As we rode through a parkland we came across a wonderful set of scuptures depicting East meets West from the Nibelungenlied Old German saga. The sculptures were larger than life and absolutely superb.

The plaque reads:

" On her bridal journey into the land of the Huns, Kriemhild met King Etzel and his followers here in Tulln.

This meeting was described by the poet in the noble form from 1200AD. Kriemhild alights from her horse, two princes carry her train and Count Ruediger, her chaperone, introduces her to the King and his numerous followers, Germans and Huns. In honour of the queen, a knights tounament took place on the fields of Tulln, where Etzel was able to show the enormous might of his empire.

This event is worth hundreds of verses for the poet. They then moved on to Vienna where there was a magnificent wedding. That the poet used Tulln for this important meeting in the saga, demonstrates the importance of the town around 1200. Of course the memories of the poet have some influence - 250 years before his time the border between West and East (Germany and Hungary) stood here.
"

This memorial fountain which symbolises the meeting of East and West was constructed in 2005.




Radweg day 17

The fountain represents Attila the Hun meeting Gudrun (or Kriemhild) his wife-to-be as told in the Nibelungenlied

Photo: http://seclectic.wordpress.com/2013/08/06/the-danube-by-boat-and-bike-part-4-tulln-to-vienna/


Radweg day 17 Radweg day 17

The sculpture is a superb work of art.

Photo: Don & Maria Hitchcock 17th September 2008


Radweg day 17 Radweg day 17

Every figure is a delight to examine.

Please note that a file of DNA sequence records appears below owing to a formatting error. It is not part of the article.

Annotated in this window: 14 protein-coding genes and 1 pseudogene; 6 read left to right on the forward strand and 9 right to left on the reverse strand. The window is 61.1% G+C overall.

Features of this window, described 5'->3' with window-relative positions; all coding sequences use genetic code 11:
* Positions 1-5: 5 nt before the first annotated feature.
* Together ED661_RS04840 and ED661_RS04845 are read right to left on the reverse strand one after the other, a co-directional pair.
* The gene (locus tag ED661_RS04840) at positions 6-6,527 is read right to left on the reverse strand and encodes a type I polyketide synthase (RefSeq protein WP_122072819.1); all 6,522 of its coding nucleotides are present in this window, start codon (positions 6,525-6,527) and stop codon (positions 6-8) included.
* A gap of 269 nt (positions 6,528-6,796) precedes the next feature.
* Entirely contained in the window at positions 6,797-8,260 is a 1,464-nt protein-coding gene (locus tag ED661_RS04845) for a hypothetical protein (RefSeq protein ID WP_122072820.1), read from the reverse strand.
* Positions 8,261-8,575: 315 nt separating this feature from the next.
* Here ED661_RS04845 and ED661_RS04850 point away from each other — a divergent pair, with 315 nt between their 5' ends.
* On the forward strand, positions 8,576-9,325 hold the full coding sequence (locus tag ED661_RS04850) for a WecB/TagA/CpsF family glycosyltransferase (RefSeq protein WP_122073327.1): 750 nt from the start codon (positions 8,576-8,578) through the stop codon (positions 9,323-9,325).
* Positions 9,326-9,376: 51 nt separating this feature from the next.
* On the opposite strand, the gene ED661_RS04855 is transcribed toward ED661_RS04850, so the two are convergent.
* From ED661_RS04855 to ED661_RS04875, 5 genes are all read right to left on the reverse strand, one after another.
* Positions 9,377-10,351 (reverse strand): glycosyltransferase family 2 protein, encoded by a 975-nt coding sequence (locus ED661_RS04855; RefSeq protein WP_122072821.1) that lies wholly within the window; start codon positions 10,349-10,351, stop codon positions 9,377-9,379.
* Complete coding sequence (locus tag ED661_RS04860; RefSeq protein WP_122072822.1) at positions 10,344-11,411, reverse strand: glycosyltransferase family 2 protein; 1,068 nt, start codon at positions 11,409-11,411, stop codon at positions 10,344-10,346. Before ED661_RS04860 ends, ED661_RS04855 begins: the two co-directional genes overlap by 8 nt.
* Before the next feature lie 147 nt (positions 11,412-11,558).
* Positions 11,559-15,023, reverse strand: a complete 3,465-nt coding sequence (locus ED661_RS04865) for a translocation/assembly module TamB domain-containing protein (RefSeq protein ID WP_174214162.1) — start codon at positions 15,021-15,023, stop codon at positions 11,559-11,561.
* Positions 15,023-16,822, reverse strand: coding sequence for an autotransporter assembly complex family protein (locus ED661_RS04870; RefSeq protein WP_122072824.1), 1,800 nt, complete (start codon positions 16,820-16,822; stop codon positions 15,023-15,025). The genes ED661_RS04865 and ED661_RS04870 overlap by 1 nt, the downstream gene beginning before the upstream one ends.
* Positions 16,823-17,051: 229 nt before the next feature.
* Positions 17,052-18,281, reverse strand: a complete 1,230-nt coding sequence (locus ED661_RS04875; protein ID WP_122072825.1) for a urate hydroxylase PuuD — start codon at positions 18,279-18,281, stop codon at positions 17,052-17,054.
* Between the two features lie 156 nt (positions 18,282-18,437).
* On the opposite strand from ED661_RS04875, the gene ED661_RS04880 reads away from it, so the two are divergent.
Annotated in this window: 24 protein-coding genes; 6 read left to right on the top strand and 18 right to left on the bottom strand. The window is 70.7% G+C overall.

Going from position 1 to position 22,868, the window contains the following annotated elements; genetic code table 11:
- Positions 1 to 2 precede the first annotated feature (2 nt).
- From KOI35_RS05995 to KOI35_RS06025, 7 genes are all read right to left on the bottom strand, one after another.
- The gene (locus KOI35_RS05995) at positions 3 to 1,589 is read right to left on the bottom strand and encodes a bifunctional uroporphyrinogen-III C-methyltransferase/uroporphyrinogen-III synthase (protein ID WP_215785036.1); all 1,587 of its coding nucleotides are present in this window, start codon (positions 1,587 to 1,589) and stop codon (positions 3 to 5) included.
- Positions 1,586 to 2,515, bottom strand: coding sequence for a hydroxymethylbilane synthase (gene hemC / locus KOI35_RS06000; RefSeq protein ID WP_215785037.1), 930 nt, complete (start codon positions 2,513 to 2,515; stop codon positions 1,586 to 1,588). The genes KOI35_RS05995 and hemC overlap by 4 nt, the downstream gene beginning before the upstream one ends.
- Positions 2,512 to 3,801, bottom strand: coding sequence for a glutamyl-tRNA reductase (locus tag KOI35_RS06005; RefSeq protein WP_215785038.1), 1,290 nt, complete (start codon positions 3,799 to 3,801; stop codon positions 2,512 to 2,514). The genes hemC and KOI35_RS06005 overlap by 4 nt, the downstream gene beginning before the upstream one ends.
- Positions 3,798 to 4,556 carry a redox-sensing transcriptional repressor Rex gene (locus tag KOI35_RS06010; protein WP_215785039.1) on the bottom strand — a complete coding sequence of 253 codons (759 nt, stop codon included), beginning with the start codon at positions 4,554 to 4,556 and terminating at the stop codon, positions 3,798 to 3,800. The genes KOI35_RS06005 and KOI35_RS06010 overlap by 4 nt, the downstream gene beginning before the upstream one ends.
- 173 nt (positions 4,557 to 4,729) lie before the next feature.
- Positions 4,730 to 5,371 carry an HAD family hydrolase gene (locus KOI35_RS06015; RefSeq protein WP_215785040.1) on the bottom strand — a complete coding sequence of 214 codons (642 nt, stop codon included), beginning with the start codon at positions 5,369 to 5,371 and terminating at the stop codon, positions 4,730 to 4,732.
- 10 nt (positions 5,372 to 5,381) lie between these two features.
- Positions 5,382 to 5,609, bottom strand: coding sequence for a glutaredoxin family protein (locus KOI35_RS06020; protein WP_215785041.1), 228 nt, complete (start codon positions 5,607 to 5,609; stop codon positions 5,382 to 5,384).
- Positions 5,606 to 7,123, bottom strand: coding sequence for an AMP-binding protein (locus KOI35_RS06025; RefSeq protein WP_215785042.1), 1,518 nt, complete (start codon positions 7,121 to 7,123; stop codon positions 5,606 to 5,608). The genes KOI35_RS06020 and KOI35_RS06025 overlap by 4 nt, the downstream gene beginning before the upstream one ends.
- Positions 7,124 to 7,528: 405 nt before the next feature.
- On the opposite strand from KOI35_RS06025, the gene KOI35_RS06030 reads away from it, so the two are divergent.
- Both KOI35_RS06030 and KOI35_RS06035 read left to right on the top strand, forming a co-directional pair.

Photo: Don & Maria Hitchcock 17th September 2008


Radweg day 17 Radweg day 17

The figures in the sculpture have distinct personalities.

Photo: Don & Maria Hitchcock 17th September 2008


Radweg day 17 Radweg day 17

I especially liked the little boy, Attila the Hun's son, tagging along behind, and the long nosed Gibich.

Photo: Don & Maria Hitchcock 17th September 2008






From Maria's diary:

From Tulln we continued on the Treppelweg and along the way we dropped down near Langenlebarn for coffee and cake. The kiosk was a real dive and at first there was no cake but then the waitress found something in the freezer. Not the best cake we'd sampled but it had to do. It looks much better in the photo than it did in real life.



Radweg day 17

The cake and ice cream were not the best we had sampled, but welcome all the same.

It was a strange place, we felt like we were intruders. It was set up, not for tourists, but for the locals, who apparently were not fussy about good furniture or good food.

Photo: Don & Maria Hitchcock 17th September 2008


Radweg day 17

We stayed on the right bank, heading for Wien, Vienna.

Photo: Don & Maria Hitchcock 17th September 2008






From Maria's diary:

The track now went through some nice forest and leafy suburbs as we approached Klosterneuburg. The Radweg got a bit messy because of roadworks.

We picked our way around all the detours, riding through an industrial area on the edge of town, until we headed once more for the Treppelweg along the right bank of the river. As we approached Vienna we could see all the bridges in the distance.